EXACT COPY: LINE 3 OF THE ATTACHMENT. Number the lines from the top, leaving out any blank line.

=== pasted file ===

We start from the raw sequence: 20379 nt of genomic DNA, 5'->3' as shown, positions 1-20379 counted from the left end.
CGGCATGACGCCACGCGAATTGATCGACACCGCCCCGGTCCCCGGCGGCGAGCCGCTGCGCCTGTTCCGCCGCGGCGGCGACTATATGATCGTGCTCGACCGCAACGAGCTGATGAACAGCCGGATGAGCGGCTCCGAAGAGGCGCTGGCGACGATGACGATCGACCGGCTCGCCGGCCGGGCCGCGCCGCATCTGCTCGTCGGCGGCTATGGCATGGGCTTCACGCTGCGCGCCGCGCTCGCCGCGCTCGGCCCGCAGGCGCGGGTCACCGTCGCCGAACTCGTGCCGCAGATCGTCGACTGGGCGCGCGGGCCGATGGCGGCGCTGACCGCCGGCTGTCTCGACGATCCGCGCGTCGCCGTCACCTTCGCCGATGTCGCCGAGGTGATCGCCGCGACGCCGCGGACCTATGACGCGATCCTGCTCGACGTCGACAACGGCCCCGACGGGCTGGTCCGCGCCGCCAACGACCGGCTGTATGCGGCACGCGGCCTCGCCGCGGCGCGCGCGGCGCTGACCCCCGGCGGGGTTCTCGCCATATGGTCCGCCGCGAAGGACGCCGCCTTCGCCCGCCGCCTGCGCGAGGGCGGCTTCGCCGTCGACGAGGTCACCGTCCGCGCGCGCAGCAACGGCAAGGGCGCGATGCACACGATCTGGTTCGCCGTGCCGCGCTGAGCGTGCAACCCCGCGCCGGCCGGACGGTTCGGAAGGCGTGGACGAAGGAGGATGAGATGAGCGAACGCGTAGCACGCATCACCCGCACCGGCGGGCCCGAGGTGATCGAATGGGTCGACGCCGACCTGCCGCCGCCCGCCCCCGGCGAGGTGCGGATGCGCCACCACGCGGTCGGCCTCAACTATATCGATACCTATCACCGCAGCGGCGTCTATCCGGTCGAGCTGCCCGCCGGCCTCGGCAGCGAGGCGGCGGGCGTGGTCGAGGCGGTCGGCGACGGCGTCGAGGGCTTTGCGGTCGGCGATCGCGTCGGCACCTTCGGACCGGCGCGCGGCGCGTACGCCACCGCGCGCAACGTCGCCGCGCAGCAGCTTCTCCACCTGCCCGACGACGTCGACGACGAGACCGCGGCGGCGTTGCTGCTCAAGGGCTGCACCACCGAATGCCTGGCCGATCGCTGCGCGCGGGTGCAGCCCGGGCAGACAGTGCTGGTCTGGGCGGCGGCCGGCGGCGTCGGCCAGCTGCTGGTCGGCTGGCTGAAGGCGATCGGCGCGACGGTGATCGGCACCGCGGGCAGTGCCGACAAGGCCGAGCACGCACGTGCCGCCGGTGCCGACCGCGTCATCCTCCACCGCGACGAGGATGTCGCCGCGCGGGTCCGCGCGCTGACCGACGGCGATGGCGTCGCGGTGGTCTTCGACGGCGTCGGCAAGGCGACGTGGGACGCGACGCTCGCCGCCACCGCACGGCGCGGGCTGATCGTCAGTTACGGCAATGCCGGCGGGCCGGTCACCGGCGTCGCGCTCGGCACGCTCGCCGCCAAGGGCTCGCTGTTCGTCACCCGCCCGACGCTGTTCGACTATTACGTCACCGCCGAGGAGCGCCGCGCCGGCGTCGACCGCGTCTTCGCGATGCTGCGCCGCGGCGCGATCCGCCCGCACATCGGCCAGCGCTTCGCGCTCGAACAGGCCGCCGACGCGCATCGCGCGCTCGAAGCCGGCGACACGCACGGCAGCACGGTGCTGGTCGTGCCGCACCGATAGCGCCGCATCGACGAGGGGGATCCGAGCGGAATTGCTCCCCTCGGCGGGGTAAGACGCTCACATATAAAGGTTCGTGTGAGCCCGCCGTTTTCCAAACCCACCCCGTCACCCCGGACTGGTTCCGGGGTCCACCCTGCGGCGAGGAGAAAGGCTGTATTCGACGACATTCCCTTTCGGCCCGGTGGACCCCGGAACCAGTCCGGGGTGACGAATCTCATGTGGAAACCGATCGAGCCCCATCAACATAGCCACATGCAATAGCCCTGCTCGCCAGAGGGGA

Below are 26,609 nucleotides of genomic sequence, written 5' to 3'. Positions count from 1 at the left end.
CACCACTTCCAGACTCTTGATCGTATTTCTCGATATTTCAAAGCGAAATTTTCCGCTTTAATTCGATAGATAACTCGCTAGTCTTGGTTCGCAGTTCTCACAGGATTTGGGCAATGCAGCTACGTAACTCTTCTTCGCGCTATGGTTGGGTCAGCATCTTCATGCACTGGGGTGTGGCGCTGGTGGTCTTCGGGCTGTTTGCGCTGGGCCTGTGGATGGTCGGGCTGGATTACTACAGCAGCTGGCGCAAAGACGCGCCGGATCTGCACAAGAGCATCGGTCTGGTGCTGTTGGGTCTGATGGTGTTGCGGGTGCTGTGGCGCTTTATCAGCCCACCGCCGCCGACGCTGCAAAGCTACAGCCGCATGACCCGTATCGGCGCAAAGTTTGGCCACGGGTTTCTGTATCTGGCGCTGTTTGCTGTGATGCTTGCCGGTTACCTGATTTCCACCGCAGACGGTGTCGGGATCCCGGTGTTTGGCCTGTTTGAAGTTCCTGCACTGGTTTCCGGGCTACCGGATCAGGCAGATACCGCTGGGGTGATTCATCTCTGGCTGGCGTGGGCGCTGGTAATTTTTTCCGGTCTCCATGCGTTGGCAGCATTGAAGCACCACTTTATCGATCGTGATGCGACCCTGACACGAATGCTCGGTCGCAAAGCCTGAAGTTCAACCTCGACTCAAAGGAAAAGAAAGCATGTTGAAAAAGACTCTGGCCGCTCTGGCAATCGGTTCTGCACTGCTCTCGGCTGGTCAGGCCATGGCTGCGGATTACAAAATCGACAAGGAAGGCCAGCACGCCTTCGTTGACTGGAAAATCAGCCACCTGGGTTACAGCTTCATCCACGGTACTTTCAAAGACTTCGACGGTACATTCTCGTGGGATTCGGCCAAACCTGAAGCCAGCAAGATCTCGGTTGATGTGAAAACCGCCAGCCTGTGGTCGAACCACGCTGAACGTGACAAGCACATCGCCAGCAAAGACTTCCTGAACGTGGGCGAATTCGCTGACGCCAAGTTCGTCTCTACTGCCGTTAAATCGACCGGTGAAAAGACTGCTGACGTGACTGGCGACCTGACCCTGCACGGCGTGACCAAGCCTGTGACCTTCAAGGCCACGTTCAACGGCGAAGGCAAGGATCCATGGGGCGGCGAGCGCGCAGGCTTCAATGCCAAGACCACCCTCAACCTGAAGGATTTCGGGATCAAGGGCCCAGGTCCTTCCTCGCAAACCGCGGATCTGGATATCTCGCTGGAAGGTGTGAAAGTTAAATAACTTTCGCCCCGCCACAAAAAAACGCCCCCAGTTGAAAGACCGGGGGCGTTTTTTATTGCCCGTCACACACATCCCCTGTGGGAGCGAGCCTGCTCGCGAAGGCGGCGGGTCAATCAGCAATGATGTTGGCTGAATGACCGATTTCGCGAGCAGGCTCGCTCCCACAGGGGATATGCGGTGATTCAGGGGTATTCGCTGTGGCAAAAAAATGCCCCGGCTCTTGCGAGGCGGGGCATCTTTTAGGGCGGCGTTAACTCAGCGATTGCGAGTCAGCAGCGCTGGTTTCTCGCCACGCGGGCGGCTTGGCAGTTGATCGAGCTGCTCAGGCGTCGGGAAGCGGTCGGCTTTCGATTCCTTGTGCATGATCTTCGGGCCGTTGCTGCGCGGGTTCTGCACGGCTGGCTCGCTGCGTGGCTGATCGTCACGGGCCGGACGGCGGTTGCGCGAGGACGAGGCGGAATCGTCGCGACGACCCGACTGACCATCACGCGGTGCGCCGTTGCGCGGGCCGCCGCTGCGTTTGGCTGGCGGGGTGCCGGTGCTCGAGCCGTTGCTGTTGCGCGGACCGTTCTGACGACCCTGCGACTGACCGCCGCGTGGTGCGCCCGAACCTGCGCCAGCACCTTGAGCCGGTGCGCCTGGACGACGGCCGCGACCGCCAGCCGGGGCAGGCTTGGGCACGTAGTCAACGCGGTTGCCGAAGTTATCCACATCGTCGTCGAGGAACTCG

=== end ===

Below are 26,609 nucleotides of genomic sequence, written 5' to 3'. Positions count from 1 at the left end.